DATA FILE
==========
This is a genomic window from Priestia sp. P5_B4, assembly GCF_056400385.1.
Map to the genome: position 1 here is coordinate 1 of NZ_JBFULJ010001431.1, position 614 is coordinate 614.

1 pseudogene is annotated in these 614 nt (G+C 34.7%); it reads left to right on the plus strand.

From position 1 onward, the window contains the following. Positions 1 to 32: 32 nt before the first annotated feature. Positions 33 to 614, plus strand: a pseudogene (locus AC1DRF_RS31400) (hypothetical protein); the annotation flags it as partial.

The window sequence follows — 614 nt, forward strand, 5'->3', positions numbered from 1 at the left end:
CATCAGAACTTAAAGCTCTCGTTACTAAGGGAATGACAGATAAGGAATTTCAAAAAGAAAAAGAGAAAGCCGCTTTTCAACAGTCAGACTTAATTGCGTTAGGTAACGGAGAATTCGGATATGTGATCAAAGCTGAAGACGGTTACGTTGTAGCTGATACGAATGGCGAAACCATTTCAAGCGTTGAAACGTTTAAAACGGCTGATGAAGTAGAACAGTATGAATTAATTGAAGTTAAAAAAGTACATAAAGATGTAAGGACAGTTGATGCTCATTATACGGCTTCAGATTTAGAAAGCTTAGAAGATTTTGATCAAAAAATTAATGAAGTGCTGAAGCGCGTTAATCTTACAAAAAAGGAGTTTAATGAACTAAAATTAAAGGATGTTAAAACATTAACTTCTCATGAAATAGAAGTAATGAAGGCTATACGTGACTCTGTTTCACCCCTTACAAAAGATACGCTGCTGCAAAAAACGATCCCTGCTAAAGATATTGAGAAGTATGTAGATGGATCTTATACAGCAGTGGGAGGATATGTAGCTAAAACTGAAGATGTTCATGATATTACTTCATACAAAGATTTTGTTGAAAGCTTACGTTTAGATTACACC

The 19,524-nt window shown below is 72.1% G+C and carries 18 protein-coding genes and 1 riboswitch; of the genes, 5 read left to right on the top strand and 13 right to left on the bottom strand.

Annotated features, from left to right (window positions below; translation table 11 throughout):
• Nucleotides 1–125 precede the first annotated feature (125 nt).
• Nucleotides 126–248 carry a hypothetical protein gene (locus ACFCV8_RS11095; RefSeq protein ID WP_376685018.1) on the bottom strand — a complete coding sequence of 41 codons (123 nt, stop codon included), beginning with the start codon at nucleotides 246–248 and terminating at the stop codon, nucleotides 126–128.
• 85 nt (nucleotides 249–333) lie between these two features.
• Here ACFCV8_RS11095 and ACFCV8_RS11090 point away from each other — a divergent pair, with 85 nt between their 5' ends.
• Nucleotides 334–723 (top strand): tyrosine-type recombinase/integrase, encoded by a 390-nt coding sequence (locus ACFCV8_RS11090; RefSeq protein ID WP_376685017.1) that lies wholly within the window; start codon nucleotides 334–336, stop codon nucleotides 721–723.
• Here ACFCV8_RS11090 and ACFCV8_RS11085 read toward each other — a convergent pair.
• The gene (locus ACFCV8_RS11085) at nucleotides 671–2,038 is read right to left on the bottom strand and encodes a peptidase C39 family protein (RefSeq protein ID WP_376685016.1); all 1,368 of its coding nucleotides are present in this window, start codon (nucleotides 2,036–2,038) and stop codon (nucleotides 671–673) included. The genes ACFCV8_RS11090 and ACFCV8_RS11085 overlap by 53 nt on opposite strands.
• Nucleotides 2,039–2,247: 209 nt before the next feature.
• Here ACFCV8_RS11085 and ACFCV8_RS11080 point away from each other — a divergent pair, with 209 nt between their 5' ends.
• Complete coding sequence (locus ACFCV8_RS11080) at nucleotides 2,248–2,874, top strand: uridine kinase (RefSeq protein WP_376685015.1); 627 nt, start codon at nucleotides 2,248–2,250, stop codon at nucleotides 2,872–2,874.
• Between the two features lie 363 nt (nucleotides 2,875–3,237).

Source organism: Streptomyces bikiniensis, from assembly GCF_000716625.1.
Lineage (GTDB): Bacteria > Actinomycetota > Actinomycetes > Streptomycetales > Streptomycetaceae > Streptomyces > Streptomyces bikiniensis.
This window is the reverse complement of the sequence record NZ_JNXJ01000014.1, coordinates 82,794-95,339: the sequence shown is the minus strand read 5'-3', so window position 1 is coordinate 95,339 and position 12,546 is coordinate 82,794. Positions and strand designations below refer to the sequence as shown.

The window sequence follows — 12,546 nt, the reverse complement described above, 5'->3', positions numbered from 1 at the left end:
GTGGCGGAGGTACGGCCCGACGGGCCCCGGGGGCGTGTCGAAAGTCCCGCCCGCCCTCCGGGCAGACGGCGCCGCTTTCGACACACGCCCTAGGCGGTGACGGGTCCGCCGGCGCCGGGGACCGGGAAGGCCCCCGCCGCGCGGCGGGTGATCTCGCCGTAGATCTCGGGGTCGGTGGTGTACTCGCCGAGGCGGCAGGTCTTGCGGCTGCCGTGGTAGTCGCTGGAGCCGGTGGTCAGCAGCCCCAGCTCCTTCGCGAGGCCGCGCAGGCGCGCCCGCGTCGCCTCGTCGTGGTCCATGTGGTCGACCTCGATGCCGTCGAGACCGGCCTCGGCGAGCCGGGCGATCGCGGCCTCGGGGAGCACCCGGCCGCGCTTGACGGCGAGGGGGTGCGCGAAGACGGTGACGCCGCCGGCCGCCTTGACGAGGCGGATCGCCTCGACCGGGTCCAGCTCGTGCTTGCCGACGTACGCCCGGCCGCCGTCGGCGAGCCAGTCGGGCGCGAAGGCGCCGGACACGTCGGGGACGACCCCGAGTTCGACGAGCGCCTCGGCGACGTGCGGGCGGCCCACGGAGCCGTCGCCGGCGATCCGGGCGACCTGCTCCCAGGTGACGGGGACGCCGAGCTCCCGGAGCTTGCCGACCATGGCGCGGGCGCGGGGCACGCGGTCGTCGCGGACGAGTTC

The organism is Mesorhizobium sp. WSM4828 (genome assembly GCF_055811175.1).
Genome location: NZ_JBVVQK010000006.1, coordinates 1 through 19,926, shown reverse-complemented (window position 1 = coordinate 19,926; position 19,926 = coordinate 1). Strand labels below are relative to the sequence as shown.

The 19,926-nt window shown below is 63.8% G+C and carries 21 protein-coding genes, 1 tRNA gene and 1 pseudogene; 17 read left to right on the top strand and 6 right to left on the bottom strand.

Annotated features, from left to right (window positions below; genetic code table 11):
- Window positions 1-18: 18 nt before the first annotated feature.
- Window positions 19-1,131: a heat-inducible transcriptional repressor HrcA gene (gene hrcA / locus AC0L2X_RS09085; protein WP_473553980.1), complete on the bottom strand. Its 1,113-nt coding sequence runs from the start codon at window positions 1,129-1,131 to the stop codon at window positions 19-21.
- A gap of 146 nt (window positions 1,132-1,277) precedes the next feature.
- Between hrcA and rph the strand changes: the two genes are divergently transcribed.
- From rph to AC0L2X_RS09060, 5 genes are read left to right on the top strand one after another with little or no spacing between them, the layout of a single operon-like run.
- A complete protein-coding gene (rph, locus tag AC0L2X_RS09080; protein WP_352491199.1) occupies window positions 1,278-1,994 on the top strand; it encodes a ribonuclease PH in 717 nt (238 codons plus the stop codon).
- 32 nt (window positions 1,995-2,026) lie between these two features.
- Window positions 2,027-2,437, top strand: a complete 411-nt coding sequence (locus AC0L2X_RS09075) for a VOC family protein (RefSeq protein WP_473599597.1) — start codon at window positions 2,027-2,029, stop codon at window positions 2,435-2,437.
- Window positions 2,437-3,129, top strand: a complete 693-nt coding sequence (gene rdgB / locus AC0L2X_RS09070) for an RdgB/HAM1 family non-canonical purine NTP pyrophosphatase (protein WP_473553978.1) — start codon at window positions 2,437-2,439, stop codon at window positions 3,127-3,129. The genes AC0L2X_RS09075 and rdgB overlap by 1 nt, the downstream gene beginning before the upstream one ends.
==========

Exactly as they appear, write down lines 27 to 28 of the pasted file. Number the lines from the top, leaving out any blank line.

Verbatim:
The 19,926-nt window shown below is 63.8% G+C and carries 21 protein-coding genes, 1 tRNA gene and 1 pseudogene; 17 read left to right on the top strand and 6 right to left on the bottom strand.

Annotated features, from left to right (window positions below; genetic code table 11):